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Wayside cross in the grounds of the former Rectory at Withiel, 70m south-west of the house

List Entry Summary

This monument is scheduled under the Ancient Monuments and Archaeological Areas Act 1979 as amended as it appears to the Secretary of State to be of national importance. This entry is a copy, the original is held by the Department for Culture, Media and Sport.

Name: Wayside cross in the grounds of the former Rectory at Withiel, 70m south-west of the house

List entry Number: 1006626

Location

Legacy Record - This information may be included in the List Entry Details.

The monument may lie within the boundary of more than one authority.

County:

District: Cornwall

District Type: Unitary Authority

Parish: Withiel

National Park: Not applicable to this List entry.

Grade: Not applicable to this List entry.

Date first scheduled: 06-Oct-1934

Date of most recent amendment: Not applicable to this List entry.

Legacy System Information

The contents of this record have been generated from a legacy data system.

Legacy System: RSM - OCN

UID: CO 241

Asset Groupings

This list entry does not comprise part of an Asset Grouping. Asset Groupings are not part of the official record but are added later for information.

List entry Description

Summary of Monument

Legacy Record - This information may be included in the List Entry Details.

Reasons for Designation

Wayside crosses are one of several types of Christian cross erected during the medieval period, mostly from the 9th to 15th centuries AD. In addition to serving the function of reiterating and reinforcing the Christian faith amongst those who passed the cross and of reassuring the traveller, wayside crosses often fulfilled a role as waymarkers, especially in difficult and otherwise unmarked terrain. The crosses might be on regularly used routes linking ordinary settlements or on routes which might have a more specifically religious function, including providing access to religious sites for parishioners and funeral processions. Wayside crosses vary considerably in form and decoration but several regional types have been identified. The Cornish wayside crosses form one such group. The commonest type includes a round, or `wheel', head on the faces of which various forms of cross were carved. The design was sometimes supplemented with a relief figure of Christ. Less common forms include the `Latin' cross, where the cross-head itself is shaped within the arms of an unenclosed cross and, much rarer, the simple slab with a low-relief cross on both faces. Over 400 crosses of all types are recorded in Cornwall. Wayside crosses contribute significantly to our understanding of medieval routeways, settlement patterns and the development of sculptural traditions and their survival is somewhat differential because of periods of religious turbulence during the Reformation when many were subject to damage or partial destruction by iconoclasts. Despite having been moved and restored to a modern base, the wayside cross in the grounds of the former Rectory at Withiel, 70m south west of the house survives well and is a tall and striking example of its type and probably close to its original location.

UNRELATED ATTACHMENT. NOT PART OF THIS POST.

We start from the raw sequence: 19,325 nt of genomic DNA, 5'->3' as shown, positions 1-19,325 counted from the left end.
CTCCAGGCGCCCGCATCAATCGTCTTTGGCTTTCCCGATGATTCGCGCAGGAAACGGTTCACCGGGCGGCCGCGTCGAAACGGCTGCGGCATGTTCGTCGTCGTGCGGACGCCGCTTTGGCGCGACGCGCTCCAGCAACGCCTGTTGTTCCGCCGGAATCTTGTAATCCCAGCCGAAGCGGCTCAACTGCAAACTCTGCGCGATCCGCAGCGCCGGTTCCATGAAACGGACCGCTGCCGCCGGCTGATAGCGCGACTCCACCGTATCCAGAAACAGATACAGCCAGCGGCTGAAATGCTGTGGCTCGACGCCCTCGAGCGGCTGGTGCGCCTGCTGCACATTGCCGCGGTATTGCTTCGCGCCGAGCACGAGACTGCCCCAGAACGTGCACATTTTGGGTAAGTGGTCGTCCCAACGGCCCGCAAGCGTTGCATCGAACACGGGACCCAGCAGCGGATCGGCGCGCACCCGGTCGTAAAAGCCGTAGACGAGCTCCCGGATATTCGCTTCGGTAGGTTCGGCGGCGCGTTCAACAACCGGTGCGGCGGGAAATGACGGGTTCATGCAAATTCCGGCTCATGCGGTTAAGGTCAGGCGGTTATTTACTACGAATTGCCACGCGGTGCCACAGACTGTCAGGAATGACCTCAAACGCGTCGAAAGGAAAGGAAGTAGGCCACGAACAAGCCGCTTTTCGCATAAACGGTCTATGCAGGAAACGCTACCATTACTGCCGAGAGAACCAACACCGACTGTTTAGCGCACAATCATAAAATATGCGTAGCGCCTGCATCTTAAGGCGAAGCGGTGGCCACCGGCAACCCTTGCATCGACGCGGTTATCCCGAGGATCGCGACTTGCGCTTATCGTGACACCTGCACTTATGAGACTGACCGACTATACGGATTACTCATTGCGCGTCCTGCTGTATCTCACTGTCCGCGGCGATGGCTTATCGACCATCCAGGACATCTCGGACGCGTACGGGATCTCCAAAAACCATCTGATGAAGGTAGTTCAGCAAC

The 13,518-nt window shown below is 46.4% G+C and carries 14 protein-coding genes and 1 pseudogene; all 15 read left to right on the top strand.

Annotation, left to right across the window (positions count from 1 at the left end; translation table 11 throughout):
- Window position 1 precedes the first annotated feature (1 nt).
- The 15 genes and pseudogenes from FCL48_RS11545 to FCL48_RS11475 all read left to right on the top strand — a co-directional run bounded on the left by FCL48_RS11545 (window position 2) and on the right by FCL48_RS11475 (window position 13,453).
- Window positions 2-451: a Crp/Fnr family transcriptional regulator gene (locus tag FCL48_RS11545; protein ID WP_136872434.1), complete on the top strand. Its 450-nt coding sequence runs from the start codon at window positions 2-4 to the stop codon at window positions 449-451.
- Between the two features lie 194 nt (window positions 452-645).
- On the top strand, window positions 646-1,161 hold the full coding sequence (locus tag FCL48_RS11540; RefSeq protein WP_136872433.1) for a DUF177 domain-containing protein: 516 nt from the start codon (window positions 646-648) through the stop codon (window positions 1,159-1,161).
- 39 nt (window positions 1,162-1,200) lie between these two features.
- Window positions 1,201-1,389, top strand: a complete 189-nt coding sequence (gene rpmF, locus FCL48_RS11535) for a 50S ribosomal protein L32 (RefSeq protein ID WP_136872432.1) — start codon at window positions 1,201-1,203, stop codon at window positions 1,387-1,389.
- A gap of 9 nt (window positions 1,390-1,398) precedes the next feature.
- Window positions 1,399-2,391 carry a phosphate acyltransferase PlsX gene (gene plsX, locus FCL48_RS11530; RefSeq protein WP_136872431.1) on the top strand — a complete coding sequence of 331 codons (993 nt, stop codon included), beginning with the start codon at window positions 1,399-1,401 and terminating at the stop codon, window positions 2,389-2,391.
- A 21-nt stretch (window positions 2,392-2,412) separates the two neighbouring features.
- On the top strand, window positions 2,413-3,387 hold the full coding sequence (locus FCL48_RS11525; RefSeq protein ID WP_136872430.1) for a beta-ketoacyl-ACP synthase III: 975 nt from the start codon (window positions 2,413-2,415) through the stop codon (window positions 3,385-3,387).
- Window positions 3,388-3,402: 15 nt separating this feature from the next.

History

Legacy Record - This information may be included in the List Entry Details.

Details

The monument includes a wayside cross in the grounds of the former Rectory in Withiel. The cross survives as a tall decorated wheel-head and shaft set into a modern two-stepped square base and measuring up to 2.3m high. The head and shaft are decorated on both sides with a moulded relief border which runs around the edges and surrounds the equal-armed cross in relief which adorns the head. The cross formerly stood outside the entrance gate to the Rectory and was moved to its present location in about 1860.

Sources: HER:- PastScape Monument No:-430315

Selected Sources

Legacy Record - This information may be included in the List Entry Details

National Grid Reference: SW9930065258

Map

Map
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This copy shows the entry on 17-Dec-2017 at 11:32:53.

End of official listing